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Barnes & Noble interview with Khaled Hosseini

(Page 2 of 9)



I grew up with that kind of storytelling instinct, and when I write, my default setting is to find a story and then to tell it. It's the only way I know how to write.

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JM: You were raised in a very literate household, and your parents shared a great deal of classic Persian literature with you. Was that mostly poetry?

KH: Yes. Virtually all of it was poetry. One of the works that really affected me was the grand epic of Persian literature, the Shâhnameh, which literally translates into The Book of Kings. It was written by Ferdowsi back in the 11th century, and it's the crowning jewel of Persian literature. It begins with the dawn of time and ends with the Arab invasion of Persia, but it's really the story of the great, mythical kings and warriors of old Persia. It has all the elemental themes of literature -- betrayal and guilt and greed and honor and so on. I remember being very moved by these stories, particularly by the tale of Rostam and Sohrab, a father-son story that I alluded to in The Kite Runner. The tales of the Shâhnameh are very dramatic, very intense, invariably tragic.

I think my upbringing in that kind of literary environment also influenced me. But I discovered novels on my own, in a local bookstore in Kabul that sold used old paperbacks as well as condensed young adult editions of classics, like 20,000 Leagues Under the Sea and The Old Man and the Sea and Alice in Wonderland. There isn't, even now, a great tradition of novel-writing in Afghanistan. Most of the literature is in the form of poetry. But serial novels were popular -- actually, [LAUGHS] The Exorcist was being published in a women's magazine, in an Iranian women's magazine, and it was presented as a cliffhanger, two or three chapters at a time.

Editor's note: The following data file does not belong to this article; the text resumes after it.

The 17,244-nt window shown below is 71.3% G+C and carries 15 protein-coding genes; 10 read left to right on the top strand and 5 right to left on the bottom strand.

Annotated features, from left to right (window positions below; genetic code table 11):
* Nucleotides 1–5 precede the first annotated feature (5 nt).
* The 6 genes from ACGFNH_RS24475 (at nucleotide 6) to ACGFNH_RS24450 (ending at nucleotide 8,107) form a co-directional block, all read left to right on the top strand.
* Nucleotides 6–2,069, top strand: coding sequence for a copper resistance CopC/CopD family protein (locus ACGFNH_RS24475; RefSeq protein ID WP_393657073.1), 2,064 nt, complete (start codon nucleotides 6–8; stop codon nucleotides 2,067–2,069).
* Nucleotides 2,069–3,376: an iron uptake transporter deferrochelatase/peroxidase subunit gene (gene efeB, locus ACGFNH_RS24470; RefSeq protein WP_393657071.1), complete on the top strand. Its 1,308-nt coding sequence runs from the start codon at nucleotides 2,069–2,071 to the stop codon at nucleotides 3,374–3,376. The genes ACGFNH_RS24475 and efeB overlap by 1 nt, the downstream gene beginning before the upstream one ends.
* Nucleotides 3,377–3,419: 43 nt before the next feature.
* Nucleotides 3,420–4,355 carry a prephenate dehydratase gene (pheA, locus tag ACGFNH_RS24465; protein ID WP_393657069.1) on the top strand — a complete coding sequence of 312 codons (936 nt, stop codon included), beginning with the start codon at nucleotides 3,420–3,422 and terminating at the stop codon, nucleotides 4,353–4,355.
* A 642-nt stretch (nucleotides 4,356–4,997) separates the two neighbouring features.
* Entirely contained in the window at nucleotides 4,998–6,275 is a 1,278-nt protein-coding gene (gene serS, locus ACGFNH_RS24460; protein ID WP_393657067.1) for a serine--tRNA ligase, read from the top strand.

In any case, I was drawn to stories and to writing from a very, very young age -- from the time I was 9 or 10 years old.

JM: Those novels that you read then, and the condensed versions of the classics, were they in Farsi?

KH: Yes, they had been translated in Iran. The condensed editions were actually called "Golden Books." I even remember the name, "Ketab hai telaii," which means "Golden Books" in Farsi. I collected some of them. They were translated in Iran, and then imported into Afghanistan.

JM: Although you were raised in a culture in which there was not a strong tradition of the novel, your two books embrace, it seems to me, the fundamentally empathetic imagination of the form, telling stories that broaden the reach of our own passions and sentiments by allowing us to identify with the emotions and experience of others outside of our familiar circumstances. Does the tradition of the novel tell us anything about a culture's sense of itself?

KH: I don't know. Both of my novels -- certainly the first one, which is a kind of coming-of-age story -- are far more influenced by my American experience than by my Afghan experience. I think we're going to see more and more writers from my native country embrace this form, rather than poetry, to write about their society and the things that shaped it, especially writers who live in exile and who have been exposed, as I have, to Western novels and the art of writing novels. Which is not to say that there aren't people writing novels in Afghanistan; but it's very hard to get a sense of what is being written there, given the limited resources available to people in terms of getting published and getting their work out to be read by the world at large. But I have a sense that going forward, particularly in the Afghan diaspora, we will see more of the kind of thing that I have tried to do with my writing.